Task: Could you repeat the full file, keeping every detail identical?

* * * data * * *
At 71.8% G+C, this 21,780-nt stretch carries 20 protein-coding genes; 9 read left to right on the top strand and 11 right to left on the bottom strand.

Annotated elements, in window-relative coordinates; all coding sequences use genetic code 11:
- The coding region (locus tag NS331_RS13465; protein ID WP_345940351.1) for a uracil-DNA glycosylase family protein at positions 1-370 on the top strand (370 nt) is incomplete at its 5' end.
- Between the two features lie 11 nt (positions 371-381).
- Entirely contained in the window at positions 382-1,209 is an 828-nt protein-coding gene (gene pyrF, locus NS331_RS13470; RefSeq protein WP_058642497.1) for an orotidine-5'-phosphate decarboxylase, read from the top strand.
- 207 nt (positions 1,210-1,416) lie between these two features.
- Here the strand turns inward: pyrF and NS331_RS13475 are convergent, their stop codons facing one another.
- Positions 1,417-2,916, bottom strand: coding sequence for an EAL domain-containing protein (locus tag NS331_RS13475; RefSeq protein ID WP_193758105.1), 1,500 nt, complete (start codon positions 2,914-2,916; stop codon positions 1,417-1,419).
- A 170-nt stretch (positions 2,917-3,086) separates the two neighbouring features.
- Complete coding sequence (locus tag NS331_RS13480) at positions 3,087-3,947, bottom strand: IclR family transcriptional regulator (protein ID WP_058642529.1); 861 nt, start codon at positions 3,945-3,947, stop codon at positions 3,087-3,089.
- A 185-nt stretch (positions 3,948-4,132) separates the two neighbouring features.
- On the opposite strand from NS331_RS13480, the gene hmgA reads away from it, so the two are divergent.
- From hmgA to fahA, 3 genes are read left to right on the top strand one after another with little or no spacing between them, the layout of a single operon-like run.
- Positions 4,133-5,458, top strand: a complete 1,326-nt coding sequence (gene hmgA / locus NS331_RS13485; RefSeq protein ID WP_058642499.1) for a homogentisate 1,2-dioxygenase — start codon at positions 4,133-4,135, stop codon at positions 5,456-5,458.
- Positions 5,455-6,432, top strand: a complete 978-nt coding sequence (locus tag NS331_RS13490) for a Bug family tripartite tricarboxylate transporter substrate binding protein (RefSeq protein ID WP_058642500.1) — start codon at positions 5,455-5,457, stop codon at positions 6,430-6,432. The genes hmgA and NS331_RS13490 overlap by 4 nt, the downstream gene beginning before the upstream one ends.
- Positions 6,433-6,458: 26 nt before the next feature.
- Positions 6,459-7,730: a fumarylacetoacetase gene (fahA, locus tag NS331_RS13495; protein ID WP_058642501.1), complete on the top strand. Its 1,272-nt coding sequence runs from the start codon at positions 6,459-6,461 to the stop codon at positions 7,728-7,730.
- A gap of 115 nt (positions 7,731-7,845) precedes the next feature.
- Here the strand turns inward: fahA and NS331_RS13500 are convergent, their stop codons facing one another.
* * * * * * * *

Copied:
At 71.8% G+C, this 21,780-nt stretch carries 20 protein-coding genes; 9 read left to right on the top strand and 11 right to left on the bottom strand.

Annotated elements, in window-relative coordinates; all coding sequences use genetic code 11:
- The coding region (locus tag NS331_RS13465; protein ID WP_345940351.1) for a uracil-DNA glycosylase family protein at positions 1-370 on the top strand (370 nt) is incomplete at its 5' end.
- Between the two features lie 11 nt (positions 371-381).
- Entirely contained in the window at positions 382-1,209 is an 828-nt protein-coding gene (gene pyrF, locus NS331_RS13470; RefSeq protein WP_058642497.1) for an orotidine-5'-phosphate decarboxylase, read from the top strand.
- 207 nt (positions 1,210-1,416) lie between these two features.
- Here the strand turns inward: pyrF and NS331_RS13475 are convergent, their stop codons facing one another.
- Positions 1,417-2,916, bottom strand: coding sequence for an EAL domain-containing protein (locus tag NS331_RS13475; RefSeq protein ID WP_193758105.1), 1,500 nt, complete (start codon positions 2,914-2,916; stop codon positions 1,417-1,419).
- A 170-nt stretch (positions 2,917-3,086) separates the two neighbouring features.
- Complete coding sequence (locus tag NS331_RS13480) at positions 3,087-3,947, bottom strand: IclR family transcriptional regulator (protein ID WP_058642529.1); 861 nt, start codon at positions 3,945-3,947, stop codon at positions 3,087-3,089.
- A 185-nt stretch (positions 3,948-4,132) separates the two neighbouring features.
- On the opposite strand from NS331_RS13480, the gene hmgA reads away from it, so the two are divergent.
- From hmgA to fahA, 3 genes are read left to right on the top strand one after another with little or no spacing between them, the layout of a single operon-like run.
- Positions 4,133-5,458, top strand: a complete 1,326-nt coding sequence (gene hmgA / locus NS331_RS13485; RefSeq protein ID WP_058642499.1) for a homogentisate 1,2-dioxygenase — start codon at positions 4,133-4,135, stop codon at positions 5,456-5,458.
- Positions 5,455-6,432, top strand: a complete 978-nt coding sequence (locus tag NS331_RS13490) for a Bug family tripartite tricarboxylate transporter substrate binding protein (RefSeq protein ID WP_058642500.1) — start codon at positions 5,455-5,457, stop codon at positions 6,430-6,432. The genes hmgA and NS331_RS13490 overlap by 4 nt, the downstream gene beginning before the upstream one ends.
- Positions 6,433-6,458: 26 nt before the next feature.
- Positions 6,459-7,730: a fumarylacetoacetase gene (fahA, locus tag NS331_RS13495; protein ID WP_058642501.1), complete on the top strand. Its 1,272-nt coding sequence runs from the start codon at positions 6,459-6,461 to the stop codon at positions 7,728-7,730.
- A gap of 115 nt (positions 7,731-7,845) precedes the next feature.
- Here the strand turns inward: fahA and NS331_RS13500 are convergent, their stop codons facing one another.